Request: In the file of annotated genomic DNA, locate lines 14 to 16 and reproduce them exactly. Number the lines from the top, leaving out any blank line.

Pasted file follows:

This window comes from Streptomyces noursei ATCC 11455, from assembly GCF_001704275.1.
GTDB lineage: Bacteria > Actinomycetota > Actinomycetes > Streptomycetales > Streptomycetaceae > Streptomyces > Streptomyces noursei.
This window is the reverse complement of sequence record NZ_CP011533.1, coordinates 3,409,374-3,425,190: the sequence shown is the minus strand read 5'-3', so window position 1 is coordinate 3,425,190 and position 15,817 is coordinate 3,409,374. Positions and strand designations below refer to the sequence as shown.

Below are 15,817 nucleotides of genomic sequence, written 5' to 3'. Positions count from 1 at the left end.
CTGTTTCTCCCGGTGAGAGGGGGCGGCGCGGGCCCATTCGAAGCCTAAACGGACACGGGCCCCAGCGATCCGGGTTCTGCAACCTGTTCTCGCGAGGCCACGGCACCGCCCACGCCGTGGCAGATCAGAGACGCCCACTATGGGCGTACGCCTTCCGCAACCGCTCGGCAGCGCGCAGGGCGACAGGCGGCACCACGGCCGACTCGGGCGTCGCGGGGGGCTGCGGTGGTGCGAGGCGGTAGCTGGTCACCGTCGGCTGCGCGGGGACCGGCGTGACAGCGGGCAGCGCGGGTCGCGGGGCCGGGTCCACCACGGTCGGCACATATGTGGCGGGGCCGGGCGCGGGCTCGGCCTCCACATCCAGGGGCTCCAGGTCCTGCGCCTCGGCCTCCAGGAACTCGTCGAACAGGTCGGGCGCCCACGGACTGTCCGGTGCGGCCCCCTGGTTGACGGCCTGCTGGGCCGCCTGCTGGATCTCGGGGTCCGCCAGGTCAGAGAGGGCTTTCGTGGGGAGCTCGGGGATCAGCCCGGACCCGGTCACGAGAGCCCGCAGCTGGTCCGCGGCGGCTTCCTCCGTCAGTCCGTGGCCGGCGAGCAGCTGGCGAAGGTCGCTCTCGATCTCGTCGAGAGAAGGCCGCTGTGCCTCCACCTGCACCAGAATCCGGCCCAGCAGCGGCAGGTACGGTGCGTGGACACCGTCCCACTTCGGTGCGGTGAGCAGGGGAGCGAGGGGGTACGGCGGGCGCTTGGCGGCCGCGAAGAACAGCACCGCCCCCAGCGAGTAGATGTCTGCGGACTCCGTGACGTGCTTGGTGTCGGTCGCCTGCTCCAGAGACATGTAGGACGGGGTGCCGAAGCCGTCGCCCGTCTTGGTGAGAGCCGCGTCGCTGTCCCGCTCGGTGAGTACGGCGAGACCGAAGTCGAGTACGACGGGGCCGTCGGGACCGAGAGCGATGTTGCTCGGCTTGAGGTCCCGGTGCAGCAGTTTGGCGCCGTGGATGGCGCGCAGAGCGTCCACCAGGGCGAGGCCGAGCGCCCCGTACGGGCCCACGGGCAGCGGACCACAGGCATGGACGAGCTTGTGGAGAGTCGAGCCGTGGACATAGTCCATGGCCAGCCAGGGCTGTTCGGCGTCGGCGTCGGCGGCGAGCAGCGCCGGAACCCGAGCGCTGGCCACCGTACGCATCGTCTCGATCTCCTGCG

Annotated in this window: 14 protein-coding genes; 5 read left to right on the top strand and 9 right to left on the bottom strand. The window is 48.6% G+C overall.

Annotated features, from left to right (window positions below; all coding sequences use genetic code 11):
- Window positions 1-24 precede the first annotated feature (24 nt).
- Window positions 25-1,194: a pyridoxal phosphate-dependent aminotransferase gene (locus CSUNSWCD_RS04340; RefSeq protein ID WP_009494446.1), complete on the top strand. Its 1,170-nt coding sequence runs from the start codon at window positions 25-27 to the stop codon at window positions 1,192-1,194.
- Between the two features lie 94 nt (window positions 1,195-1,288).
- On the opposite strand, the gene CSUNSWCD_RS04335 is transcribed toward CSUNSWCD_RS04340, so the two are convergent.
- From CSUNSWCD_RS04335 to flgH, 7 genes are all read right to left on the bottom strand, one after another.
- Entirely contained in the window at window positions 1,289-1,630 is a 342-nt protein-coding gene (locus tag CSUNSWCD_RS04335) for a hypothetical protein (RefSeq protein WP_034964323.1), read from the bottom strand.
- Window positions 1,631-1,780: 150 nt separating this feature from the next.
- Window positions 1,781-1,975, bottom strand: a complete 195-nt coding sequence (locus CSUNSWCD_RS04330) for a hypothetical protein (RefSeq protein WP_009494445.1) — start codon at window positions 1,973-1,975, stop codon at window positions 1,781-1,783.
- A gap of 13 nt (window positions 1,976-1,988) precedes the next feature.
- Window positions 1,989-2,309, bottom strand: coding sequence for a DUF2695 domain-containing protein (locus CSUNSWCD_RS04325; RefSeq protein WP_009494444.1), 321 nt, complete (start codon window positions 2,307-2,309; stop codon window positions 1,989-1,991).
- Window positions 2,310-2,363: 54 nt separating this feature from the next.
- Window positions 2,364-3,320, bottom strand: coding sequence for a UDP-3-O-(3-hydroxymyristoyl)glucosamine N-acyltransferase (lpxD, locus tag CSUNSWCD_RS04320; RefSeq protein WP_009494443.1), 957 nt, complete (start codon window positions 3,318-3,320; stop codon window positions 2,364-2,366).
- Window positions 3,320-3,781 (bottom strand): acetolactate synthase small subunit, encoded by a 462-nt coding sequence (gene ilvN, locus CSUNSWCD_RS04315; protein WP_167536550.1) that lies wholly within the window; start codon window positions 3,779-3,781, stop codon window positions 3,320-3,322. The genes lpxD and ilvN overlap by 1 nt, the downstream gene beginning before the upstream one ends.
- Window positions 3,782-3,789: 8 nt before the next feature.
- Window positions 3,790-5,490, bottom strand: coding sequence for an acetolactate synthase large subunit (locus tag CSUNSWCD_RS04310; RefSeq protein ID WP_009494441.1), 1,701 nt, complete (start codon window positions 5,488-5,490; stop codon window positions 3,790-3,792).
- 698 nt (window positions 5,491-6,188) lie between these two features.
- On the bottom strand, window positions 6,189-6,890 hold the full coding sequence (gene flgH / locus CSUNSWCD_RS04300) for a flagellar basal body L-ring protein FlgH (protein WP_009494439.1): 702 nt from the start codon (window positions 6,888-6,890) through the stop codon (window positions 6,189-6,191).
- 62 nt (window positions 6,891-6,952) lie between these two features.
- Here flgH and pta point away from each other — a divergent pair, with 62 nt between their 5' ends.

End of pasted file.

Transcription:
- Window positions 1,631-1,780: 150 nt separating this feature from the next.
- Window positions 1,781-1,975, bottom strand: a complete 195-nt coding sequence (locus CSUNSWCD_RS04330) for a hypothetical protein (RefSeq protein WP_009494445.1) — start codon at window positions 1,973-1,975, stop codon at window positions 1,781-1,783.
- A gap of 13 nt (window positions 1,976-1,988) precedes the next feature.